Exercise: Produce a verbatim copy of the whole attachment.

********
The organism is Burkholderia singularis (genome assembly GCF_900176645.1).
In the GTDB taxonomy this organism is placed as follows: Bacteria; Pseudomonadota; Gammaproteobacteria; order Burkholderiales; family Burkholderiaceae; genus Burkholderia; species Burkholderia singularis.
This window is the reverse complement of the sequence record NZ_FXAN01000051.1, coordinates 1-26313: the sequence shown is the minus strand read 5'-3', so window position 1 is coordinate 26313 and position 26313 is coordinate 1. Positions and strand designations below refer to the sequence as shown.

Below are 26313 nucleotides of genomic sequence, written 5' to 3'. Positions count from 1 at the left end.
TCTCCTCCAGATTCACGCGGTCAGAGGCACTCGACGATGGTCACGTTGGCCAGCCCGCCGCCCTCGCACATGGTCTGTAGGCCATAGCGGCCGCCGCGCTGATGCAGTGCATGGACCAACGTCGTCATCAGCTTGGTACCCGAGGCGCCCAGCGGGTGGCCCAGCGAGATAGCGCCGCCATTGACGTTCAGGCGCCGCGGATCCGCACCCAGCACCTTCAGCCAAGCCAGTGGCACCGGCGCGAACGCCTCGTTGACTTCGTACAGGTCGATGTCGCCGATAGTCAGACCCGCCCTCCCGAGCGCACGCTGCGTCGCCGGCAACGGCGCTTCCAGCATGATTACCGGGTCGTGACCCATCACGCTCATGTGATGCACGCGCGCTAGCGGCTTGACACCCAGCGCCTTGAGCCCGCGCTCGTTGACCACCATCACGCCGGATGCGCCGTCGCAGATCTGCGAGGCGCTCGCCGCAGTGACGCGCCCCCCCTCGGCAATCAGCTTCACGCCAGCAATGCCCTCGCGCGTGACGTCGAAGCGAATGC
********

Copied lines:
The organism is Burkholderia singularis (genome assembly GCF_900176645.1).
In the GTDB taxonomy this organism is placed as follows: Bacteria; Pseudomonadota; Gammaproteobacteria; order Burkholderiales; family Burkholderiaceae; genus Burkholderia; species Burkholderia singularis.
This window is the reverse complement of the sequence record NZ_FXAN01000051.1, coordinates 1-26313: the sequence shown is the minus strand read 5'-3', so window position 1 is coordinate 26313 and position 26313 is coordinate 1. Positions and strand designations below refer to the sequence as shown.

Below are 26313 nucleotides of genomic sequence, written 5' to 3'. Positions count from 1 at the left end.
TCTCCTCCAGATTCACGCGGTCAGAGGCACTCGACGATGGTCACGTTGGCCAGCCCGCCGCCCTCGCACATGGTCTGTAGGCCATAGCGGCCGCCGCGCTGATGCAGTGCATGGACCAACGTCGTCATCAGCTTGGTACCCGAGGCGCCCAGCGGGTGGCCCAGCGAGATAGCGCCGCCATTGACGTTCAGGCGCCGCGGATCCGCACCCAGCACCTTCAGCCAAGCCAGTGGCACCGGCGCGAACGCCTCGTTGACTTCGTACAGGTCGATGTCGCCGATAGTCAGACCCGCCCTCCCGAGCGCACGCTGCGTCGCCGGCAACGGCGCTTCCAGCATGATTACCGGGTCGTGACCCATCACGCTCATGTGATGCACGCGCGCTAGCGGCTTGACACCCAGCGCCTTGAGCCCGCGCTCGTTGACCACCATCACGCCGGATGCGCCGTCGCAGATCTGCGAGGCGCTCGCCGCAGTGACGCGCCCCCCCTCGGCAATCAGCTTCACGCCAGCAATGCCCTCGCGCGTGACGTCGAAGCGAATGC